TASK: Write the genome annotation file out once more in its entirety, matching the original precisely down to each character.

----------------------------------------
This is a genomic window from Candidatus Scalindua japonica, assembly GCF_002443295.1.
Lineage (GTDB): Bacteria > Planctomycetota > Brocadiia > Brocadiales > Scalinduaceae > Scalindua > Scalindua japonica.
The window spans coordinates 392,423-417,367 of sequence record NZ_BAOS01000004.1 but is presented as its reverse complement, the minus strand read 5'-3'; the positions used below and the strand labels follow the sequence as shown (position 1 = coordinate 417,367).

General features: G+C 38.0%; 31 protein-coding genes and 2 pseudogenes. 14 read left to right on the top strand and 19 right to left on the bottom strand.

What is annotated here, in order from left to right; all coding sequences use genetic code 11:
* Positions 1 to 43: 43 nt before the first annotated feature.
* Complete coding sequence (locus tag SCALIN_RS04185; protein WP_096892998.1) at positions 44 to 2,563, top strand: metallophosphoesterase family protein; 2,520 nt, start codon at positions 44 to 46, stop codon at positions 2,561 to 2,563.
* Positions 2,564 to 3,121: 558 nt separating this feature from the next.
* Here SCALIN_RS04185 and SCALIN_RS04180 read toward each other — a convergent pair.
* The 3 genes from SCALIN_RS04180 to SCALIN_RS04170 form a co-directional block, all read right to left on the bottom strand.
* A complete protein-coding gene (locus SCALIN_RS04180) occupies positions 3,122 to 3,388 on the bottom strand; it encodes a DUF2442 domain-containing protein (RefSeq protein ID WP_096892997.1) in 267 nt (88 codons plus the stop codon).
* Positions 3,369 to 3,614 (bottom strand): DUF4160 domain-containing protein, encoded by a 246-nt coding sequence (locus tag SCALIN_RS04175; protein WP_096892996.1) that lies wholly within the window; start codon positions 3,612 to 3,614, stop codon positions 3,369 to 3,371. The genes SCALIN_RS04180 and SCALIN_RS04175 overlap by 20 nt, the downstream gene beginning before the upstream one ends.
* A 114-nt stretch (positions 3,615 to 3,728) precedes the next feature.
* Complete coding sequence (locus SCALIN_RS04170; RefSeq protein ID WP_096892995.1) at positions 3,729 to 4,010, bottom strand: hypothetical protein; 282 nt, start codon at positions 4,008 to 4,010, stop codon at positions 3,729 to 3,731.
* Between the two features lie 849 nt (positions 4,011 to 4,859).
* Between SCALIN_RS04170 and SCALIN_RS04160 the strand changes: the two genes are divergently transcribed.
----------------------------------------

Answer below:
This is a genomic window from Candidatus Scalindua japonica, assembly GCF_002443295.1.
Lineage (GTDB): Bacteria > Planctomycetota > Brocadiia > Brocadiales > Scalinduaceae > Scalindua > Scalindua japonica.
The window spans coordinates 392,423-417,367 of sequence record NZ_BAOS01000004.1 but is presented as its reverse complement, the minus strand read 5'-3'; the positions used below and the strand labels follow the sequence as shown (position 1 = coordinate 417,367).

General features: G+C 38.0%; 31 protein-coding genes and 2 pseudogenes. 14 read left to right on the top strand and 19 right to left on the bottom strand.

What is annotated here, in order from left to right; all coding sequences use genetic code 11:
* Positions 1 to 43: 43 nt before the first annotated feature.
* Complete coding sequence (locus tag SCALIN_RS04185; protein WP_096892998.1) at positions 44 to 2,563, top strand: metallophosphoesterase family protein; 2,520 nt, start codon at positions 44 to 46, stop codon at positions 2,561 to 2,563.
* Positions 2,564 to 3,121: 558 nt separating this feature from the next.
* Here SCALIN_RS04185 and SCALIN_RS04180 read toward each other — a convergent pair.
* The 3 genes from SCALIN_RS04180 to SCALIN_RS04170 form a co-directional block, all read right to left on the bottom strand.
* A complete protein-coding gene (locus SCALIN_RS04180) occupies positions 3,122 to 3,388 on the bottom strand; it encodes a DUF2442 domain-containing protein (RefSeq protein ID WP_096892997.1) in 267 nt (88 codons plus the stop codon).
* Positions 3,369 to 3,614 (bottom strand): DUF4160 domain-containing protein, encoded by a 246-nt coding sequence (locus tag SCALIN_RS04175; protein WP_096892996.1) that lies wholly within the window; start codon positions 3,612 to 3,614, stop codon positions 3,369 to 3,371. The genes SCALIN_RS04180 and SCALIN_RS04175 overlap by 20 nt, the downstream gene beginning before the upstream one ends.
* A 114-nt stretch (positions 3,615 to 3,728) precedes the next feature.
* Complete coding sequence (locus SCALIN_RS04170; RefSeq protein ID WP_096892995.1) at positions 3,729 to 4,010, bottom strand: hypothetical protein; 282 nt, start codon at positions 4,008 to 4,010, stop codon at positions 3,729 to 3,731.
* Between the two features lie 849 nt (positions 4,011 to 4,859).
* Between SCALIN_RS04170 and SCALIN_RS04160 the strand changes: the two genes are divergently transcribed.